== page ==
Tag Archives: horror

What the Hell Did I Just Read

Hermetic Library Fellow T Polyphilus reviews What the Hell Did I Just Read [Amazon, Bookshop, Publisher, Local Library] by David Wong (now revealed as a pseudonym of Jason Pargin), book 3 of the John Dies at the End series.

Wong Pargin What the Hell Did I Just Read

The third “John and Dave” cosmic horror-comedy novel is a little closer in spirit to the first than the second, I think. The central cast of Dave, John, and Amy is unchanged. The setting in the small Midwestern US city of “[Undisclosed]” this time features riparian flooding as a difficulty (unremarkable climate change and infrastructural neglect) incidental and basically unrelated to the main threat of invasion by mind-controlling entities from another dimension.

This volume’s slightly lower overall count of dick jokes is more than compensated by a correspondingly higher number of ass jokes. It reads at a hectic pace. Readers who enjoyed the previous books should appreciate this one too, and while This Book Is Full of Spiders is certainly worth reading, it would be possible to read this third book directly after John Dies at the End with no greater sense of disorientation than the books deliberately offer in their published sequence.

In an afterword in his own voice, writer Jason Pargin sets aside his David Wong character to remark that he doesn’t view the three books as a completed trilogy, and to offer some earnest words about mental health, lest anyone take the wrong lesson from his stories of flawed reality-testing–as he seems to think that certain of his correspondents have done.

But horror
Seizes on the heart of the judicious.
They see only madness and destruction
In the mockery’s self innate, implicit.
Horror, deeper grief, most dreadful musings
Theirs who penetrate the poet’s purpose!

Aleister Crowley, Oracles, Sabbe Pi Dukkham

Hermetic quote Crowley Oracles horror seizes heart madness destruction mockery self innate explicit deeper grief dreadful musings penetrate poet purpose

Len Deighton was not an author of spy thrillers but of horror, because all Cold War–era spy thrillers rely on the existential horror of nuclear annihilation to supply a frisson of terror that raises the stakes of the games their otherwise mundane characters play. And in contrast, H. P. Lovecraft was not an author of horror stories—or not entirely—for many of his preoccupations, from the obsessive collection of secret information to the infiltration and mapping of territories controlled by the alien, are at heart the obsessions of the thriller writer.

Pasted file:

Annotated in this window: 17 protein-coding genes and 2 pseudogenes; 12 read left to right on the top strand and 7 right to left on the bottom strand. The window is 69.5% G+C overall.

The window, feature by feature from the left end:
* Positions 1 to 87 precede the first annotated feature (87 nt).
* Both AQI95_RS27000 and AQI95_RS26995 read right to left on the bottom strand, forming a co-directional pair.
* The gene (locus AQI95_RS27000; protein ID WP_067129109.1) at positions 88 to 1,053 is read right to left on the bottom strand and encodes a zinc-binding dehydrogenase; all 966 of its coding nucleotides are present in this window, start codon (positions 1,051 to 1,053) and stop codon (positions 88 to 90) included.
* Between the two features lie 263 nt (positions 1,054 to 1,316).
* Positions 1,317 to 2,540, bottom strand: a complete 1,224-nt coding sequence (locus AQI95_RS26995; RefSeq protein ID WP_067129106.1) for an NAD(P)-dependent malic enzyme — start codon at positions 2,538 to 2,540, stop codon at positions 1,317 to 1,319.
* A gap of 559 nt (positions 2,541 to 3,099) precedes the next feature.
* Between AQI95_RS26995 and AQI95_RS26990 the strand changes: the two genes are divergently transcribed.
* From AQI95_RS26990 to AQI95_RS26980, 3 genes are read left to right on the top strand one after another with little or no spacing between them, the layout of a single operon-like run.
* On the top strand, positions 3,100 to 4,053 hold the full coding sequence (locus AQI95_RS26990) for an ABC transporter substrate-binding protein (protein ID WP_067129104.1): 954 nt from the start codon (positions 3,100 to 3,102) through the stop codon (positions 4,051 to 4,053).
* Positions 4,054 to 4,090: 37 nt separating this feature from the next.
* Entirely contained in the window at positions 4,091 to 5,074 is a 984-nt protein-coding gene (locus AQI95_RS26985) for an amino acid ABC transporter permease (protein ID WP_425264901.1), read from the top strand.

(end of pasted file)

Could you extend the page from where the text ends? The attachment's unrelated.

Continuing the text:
Charles Stross, The Atrocity Archives [Amazon, Bookshop, Publisher, Local Library]

Hermetic quote Stross The Atrocity Archives spy trillers existential horror nuclear annihilation frisson terror secret information mapping territories alien heart writer

A shock wave of horror shuddered through Memorial Hall as people realized how many of their neighbors and friends, in the safety of anonymity, had been seduced by sensationalism and gut feelings. There was cheering and there was anger, there were those who cried and those who screamed for a rebellion, but most were satisfied that justice had been done.

Thomas Olde Heuvelt, Hex [Amazon, Bookshop, Publisher, Local Library]

Hermetic quote Heuvelt Hex shock wave horror people safety anonymity seduced by sensationalism gut feelings

The smell pierced her. It coiled and drifted and wove through her, conjuring the last drip of whiskey in her father’s crystal decanter, the first strawberries of summer, the last scrap of Christmas pudding smeared over gold-chased bone china and licked off with lazy tongue swipes. It smelled like a sticky wetness on her fingers, coaxed out of a pretty girl in the cloak room at a Mayfair ball, slipped into a pair of silk gloves and placed on a young colonel’s scarlet shoulder during the waltz.

Kelly Robson, A Human Stain [Amazon, Publisher, Local Library]

Hermetic quote Robson A Human Stain smell pierced her coiled drifted wove conjuring whiskey sticky wetness

Growing on another, perhaps harsher world, it has different form and features. But it is just as much a legitimate child of Nature as you are. You are displaying that childish human weakness of hating the different.

John W Campbell, Who Goes There? [Amazon, Bookshop, Local Library]

Hermetic quote Campbell Who Goes There growing another harsher world different form features legitimate child of nature displaying childish human weakness hating different

He knew then there was no going back. All paths were closed to him except the plain horror of the present.

Matthew Lowes, Old Growth

Hermetic quote Lowe Growth present

The Nameless Quest in The Gate of the Sanctuary from The Temple of the Holy Ghost (Collected Works, Vol I) by Aleister Crowley.

“Yes, yes! let fancy sup
That grislier banquet than old Atreus9 planned!
Mind cannot fathom, nor the brain conceive,
Nor soul assimilate, nor heart believe
The horror of that Thing without a Name.
Full on me, boasting, like Death’s hand it came,
And struck me headlong.” [via]

Aleister Crowley notes on this text: 9. Atreus, King of Mycenae, gave a banquet of pretended reconciliation to his half-brother Thyestes, at which the two sons of Thyestes were served up.